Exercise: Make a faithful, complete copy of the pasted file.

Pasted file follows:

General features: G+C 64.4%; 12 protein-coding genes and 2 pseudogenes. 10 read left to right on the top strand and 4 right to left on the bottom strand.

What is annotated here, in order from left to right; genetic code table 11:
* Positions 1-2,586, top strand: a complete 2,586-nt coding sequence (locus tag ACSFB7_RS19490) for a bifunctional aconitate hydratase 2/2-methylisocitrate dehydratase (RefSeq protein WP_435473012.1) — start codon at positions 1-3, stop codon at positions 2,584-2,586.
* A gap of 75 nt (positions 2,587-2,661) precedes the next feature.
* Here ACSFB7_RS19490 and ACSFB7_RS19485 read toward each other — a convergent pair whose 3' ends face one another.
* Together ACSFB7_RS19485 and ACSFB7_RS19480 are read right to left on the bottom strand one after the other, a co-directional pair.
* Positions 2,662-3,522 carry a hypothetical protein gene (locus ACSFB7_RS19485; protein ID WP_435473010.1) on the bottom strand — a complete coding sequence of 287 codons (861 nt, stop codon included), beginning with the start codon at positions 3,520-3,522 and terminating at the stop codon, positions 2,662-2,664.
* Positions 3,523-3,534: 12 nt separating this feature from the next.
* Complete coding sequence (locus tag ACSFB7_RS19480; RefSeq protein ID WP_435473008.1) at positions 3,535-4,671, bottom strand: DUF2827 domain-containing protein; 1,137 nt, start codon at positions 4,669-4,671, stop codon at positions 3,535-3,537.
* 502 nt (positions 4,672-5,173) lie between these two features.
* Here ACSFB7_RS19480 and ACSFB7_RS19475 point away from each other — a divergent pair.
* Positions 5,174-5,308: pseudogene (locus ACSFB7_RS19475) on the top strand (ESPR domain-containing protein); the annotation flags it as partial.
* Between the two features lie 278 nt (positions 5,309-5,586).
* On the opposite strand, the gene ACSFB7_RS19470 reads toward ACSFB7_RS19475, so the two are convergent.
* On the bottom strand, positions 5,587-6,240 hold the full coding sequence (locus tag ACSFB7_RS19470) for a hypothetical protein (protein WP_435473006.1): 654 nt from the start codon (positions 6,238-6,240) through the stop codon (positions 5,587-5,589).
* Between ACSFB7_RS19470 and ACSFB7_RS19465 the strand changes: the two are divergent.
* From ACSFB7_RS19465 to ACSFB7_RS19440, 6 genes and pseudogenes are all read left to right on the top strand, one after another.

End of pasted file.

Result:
General features: G+C 64.4%; 12 protein-coding genes and 2 pseudogenes. 10 read left to right on the top strand and 4 right to left on the bottom strand.

What is annotated here, in order from left to right; genetic code table 11:
* Positions 1-2,586, top strand: a complete 2,586-nt coding sequence (locus tag ACSFB7_RS19490) for a bifunctional aconitate hydratase 2/2-methylisocitrate dehydratase (RefSeq protein WP_435473012.1) — start codon at positions 1-3, stop codon at positions 2,584-2,586.
* A gap of 75 nt (positions 2,587-2,661) precedes the next feature.
* Here ACSFB7_RS19490 and ACSFB7_RS19485 read toward each other — a convergent pair whose 3' ends face one another.
* Together ACSFB7_RS19485 and ACSFB7_RS19480 are read right to left on the bottom strand one after the other, a co-directional pair.
* Positions 2,662-3,522 carry a hypothetical protein gene (locus ACSFB7_RS19485; protein ID WP_435473010.1) on the bottom strand — a complete coding sequence of 287 codons (861 nt, stop codon included), beginning with the start codon at positions 3,520-3,522 and terminating at the stop codon, positions 2,662-2,664.
* Positions 3,523-3,534: 12 nt separating this feature from the next.
* Complete coding sequence (locus tag ACSFB7_RS19480; RefSeq protein ID WP_435473008.1) at positions 3,535-4,671, bottom strand: DUF2827 domain-containing protein; 1,137 nt, start codon at positions 4,669-4,671, stop codon at positions 3,535-3,537.
* 502 nt (positions 4,672-5,173) lie between these two features.
* Here ACSFB7_RS19480 and ACSFB7_RS19475 point away from each other — a divergent pair.
* Positions 5,174-5,308: pseudogene (locus ACSFB7_RS19475) on the top strand (ESPR domain-containing protein); the annotation flags it as partial.
* Between the two features lie 278 nt (positions 5,309-5,586).
* On the opposite strand, the gene ACSFB7_RS19470 reads toward ACSFB7_RS19475, so the two are convergent.
* On the bottom strand, positions 5,587-6,240 hold the full coding sequence (locus tag ACSFB7_RS19470) for a hypothetical protein (protein WP_435473006.1): 654 nt from the start codon (positions 6,238-6,240) through the stop codon (positions 5,587-5,589).
* Between ACSFB7_RS19470 and ACSFB7_RS19465 the strand changes: the two are divergent.
* From ACSFB7_RS19465 to ACSFB7_RS19440, 6 genes and pseudogenes are all read left to right on the top strand, one after another.